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Summary

Exploratory laparotomy is a surgery to view the organs and structures inside the abdomen, usually to diagnose conditions that are not easily identified during imaging tests. It can also be performed in an emergency to check for any damage or injury to the organs  Additionally, the procedure will include treatment for the identified condition or testing of the extracted tissue sample. 

Exploratory laparotomy is usually done under general anaesthesia and involves making a large cut on the belly. Your surgeon will ask you to fast from midnight before the surgery. After the procedure, you will have to stay in the hospital for some days. Recovery will include restrictions on certain activities, modification in your diet, medicines, and proper care of the surgical wound.

  1. What is exploratory laparotomy?
  2. Why is exploratory laparotomy recommended?
  3. Who can and cannot get exploratory laparotomy?
  4. What preparations are needed before exploratory laparotomy?
  5. How is exploratory laparotomy done?
  6. How to care for yourself after exploratory laparotomy?
  7. What are the possible complications/risks of exploratory laparotomy?
  8. When to follow up with your doctor after an exploratory laparotomy?
Doctors for Exploratory Laparotomy

Exploratory laparotomy is a surgical procedure to access the organs in the abdomen, which include:

  • Female reproductive organs - womb (uterus), ovaries, and fallopian tubes  (transport the egg from the ovary to uterus) 
  • Urinary system organs - kidneys, bladder (storage pouch for urine), and ureters (tubes that carry urine from kidney to the bladder)
  • Digestive system organs like the liver, small and large intestines, and stomach
  • Appendix (lies at the joining of the small and large intestine)
  • Blood vessels 
  • Lymph nodes (small nodes that contain immune cells to fight infection) 
  • Membranes that line the abdominal cavity

Exploratory laparotomy is an open procedure that involves a large incision (cut) over the abdomen. It is usually performed to diagnose a condition that cannot be identified with diagnostic tests. If the cause is identified through this surgery, the healthcare provider may treat it simultaneously. In an emergency, exploratory laparotomy is conducted to check for any injury to the organs inside the abdomen due to trauma.

Exploratory laparotomy is recommended for the diagnosis and treatment of conditions inside the abdomen. Your surgeon may suggest this procedure if you have problems like abdominal pain or bleeding without a known cause. Some of the conditions that can be identified with an exploratory laparotomy are:

A healthcare provider may perform this surgery urgently to check the following conditions:

  • Bleeding within the peritoneum, a transparent membrane lining the walls of the abdominal cavity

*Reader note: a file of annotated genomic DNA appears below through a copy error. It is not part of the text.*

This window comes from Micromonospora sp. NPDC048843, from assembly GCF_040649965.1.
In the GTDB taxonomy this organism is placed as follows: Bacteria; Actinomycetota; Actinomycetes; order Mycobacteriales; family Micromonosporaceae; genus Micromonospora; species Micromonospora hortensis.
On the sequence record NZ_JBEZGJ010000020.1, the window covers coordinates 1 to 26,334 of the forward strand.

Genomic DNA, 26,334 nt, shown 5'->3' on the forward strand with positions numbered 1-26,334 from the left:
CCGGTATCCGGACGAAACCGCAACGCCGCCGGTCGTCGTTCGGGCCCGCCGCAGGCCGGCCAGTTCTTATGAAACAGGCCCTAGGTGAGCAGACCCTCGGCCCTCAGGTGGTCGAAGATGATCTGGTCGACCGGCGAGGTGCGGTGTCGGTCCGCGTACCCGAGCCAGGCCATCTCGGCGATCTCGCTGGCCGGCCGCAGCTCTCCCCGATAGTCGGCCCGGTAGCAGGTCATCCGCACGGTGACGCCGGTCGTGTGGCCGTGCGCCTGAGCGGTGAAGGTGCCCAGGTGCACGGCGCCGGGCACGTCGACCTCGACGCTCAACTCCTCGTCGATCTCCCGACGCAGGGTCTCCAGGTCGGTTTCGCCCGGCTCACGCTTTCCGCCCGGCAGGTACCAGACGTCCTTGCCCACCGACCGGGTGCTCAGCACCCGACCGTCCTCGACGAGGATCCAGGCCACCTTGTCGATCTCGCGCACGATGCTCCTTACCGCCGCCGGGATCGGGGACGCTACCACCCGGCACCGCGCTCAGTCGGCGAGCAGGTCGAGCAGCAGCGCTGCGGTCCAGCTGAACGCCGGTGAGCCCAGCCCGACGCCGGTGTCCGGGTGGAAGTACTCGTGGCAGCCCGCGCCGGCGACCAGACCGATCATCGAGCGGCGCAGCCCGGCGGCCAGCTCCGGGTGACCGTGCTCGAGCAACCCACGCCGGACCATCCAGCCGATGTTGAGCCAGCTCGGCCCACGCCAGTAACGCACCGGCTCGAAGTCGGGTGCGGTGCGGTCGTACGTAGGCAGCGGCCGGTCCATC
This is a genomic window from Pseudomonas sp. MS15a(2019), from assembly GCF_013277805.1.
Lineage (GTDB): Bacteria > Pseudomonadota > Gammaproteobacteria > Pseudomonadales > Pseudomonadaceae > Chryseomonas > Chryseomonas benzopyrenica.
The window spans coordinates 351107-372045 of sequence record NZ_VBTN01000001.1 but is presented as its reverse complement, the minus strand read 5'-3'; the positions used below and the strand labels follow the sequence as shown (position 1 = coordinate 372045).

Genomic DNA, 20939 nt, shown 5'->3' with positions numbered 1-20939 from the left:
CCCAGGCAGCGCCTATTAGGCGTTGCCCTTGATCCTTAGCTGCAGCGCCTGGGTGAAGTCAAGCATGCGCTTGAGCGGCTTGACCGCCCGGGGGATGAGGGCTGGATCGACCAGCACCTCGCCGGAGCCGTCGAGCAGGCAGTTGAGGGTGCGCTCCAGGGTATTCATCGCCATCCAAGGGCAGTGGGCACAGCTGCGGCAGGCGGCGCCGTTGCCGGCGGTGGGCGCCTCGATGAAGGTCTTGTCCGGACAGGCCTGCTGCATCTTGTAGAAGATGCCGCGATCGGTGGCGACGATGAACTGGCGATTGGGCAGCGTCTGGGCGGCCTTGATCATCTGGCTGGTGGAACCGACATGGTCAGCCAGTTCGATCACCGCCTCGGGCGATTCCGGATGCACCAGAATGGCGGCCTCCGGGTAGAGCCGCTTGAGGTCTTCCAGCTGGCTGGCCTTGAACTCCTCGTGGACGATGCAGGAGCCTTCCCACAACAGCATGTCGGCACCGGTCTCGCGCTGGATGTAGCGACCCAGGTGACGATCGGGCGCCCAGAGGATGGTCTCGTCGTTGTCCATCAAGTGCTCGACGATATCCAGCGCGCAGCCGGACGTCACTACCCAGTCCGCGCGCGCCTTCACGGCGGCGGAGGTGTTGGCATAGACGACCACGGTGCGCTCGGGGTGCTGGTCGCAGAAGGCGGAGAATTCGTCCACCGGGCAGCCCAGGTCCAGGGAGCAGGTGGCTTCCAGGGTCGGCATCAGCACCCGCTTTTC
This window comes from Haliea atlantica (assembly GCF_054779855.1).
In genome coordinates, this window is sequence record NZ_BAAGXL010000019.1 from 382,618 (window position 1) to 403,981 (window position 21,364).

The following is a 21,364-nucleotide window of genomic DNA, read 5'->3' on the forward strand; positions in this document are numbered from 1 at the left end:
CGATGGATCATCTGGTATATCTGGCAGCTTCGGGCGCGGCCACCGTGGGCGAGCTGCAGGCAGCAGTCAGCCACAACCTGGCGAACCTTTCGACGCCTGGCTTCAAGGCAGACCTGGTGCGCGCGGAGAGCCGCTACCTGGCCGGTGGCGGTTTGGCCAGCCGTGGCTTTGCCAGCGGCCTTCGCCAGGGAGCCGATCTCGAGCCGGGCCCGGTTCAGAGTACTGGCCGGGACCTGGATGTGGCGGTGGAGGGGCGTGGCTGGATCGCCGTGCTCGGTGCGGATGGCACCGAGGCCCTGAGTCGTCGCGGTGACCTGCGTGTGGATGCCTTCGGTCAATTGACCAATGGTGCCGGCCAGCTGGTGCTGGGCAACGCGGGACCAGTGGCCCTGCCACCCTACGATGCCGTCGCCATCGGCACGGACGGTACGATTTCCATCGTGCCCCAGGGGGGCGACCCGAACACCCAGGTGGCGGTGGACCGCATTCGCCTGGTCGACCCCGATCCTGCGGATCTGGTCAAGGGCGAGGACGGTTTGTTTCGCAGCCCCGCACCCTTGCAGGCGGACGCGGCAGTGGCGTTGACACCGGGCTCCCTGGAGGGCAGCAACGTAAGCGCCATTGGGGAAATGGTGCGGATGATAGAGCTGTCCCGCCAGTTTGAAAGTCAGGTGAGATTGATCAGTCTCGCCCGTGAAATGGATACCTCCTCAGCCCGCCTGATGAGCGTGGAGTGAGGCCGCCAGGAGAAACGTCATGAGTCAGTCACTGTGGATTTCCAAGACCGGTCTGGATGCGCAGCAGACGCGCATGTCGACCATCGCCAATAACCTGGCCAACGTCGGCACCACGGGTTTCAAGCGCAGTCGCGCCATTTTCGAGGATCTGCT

• Uncontrollable bleeding in the stomach and intestine 
  • Intraperitoneal sepsis (a serious infection)
  • Penetrative or blunt injuries

Exploratory laparotomy is contraindicated in individuals who cannot have general anaesthesia (a sleep-inducing medicine). This usually occurs if you have multiple conditions like sepsis, coexisting medical conditions, your cancer spreads to other parts of the body, and a problem with the blood flow to the organ (haemodynamic instability).

You will need the following preparations before the surgery:

  • Your healthcare provider will perform a physical examination and may order a few diagnostic tests like X-ray and blood tests to check your overall health.
  • Tell your doctor about all the medicines that you take, including over-the-counter medicines, vitamins, herbs, and supplements. 
  • Women should inform the doctor if they are or could be pregnant.
  • You will have to fast (no food or drink) from midnight prior to the surgery.
  • Avoid taking blood thinners (like aspirin, ibuprofen, and clopidogrel) for a week before the procedure.
  • Quit smoking and drinking alcohol to improve your recovery after the surgery.
  • Inform your healthcare provider if you have any allergies or bleeding problems.
  • Arrange for a friend or family member to take you to the hospital and bring you back after the procedure.
  • You will have to sign an approval form to grant permission for the surgery.

When you reach the hospital, the medical team will give you a hospital gown to change into. You may receive an enema to empty your bowels and an IV catheter will be inserted in your arm or hand to supply medicines and fluid during the surgery. 

An anaesthetist will inject general anaesthesia through an IV line. You will be attached to various machines so your vital functions like blood pressure and heart rate can be continuously monitored during the surgery. 

A tube will be placed inside your throat through your mouth to assist in breathing. A catheter (tube) will also be inserted into your bladder to drain urine.

In the operation theatre, the surgeon will perform the following steps:

  • He/she will clean your abdominal skin with an antiseptic solution and make a large cut on the skin to access the inside of your abdomen. The location of the cut may vary based on the organ to be viewed. For example, an incision will be made in the lower belly to check the female reproductive organs (pelvic cavity).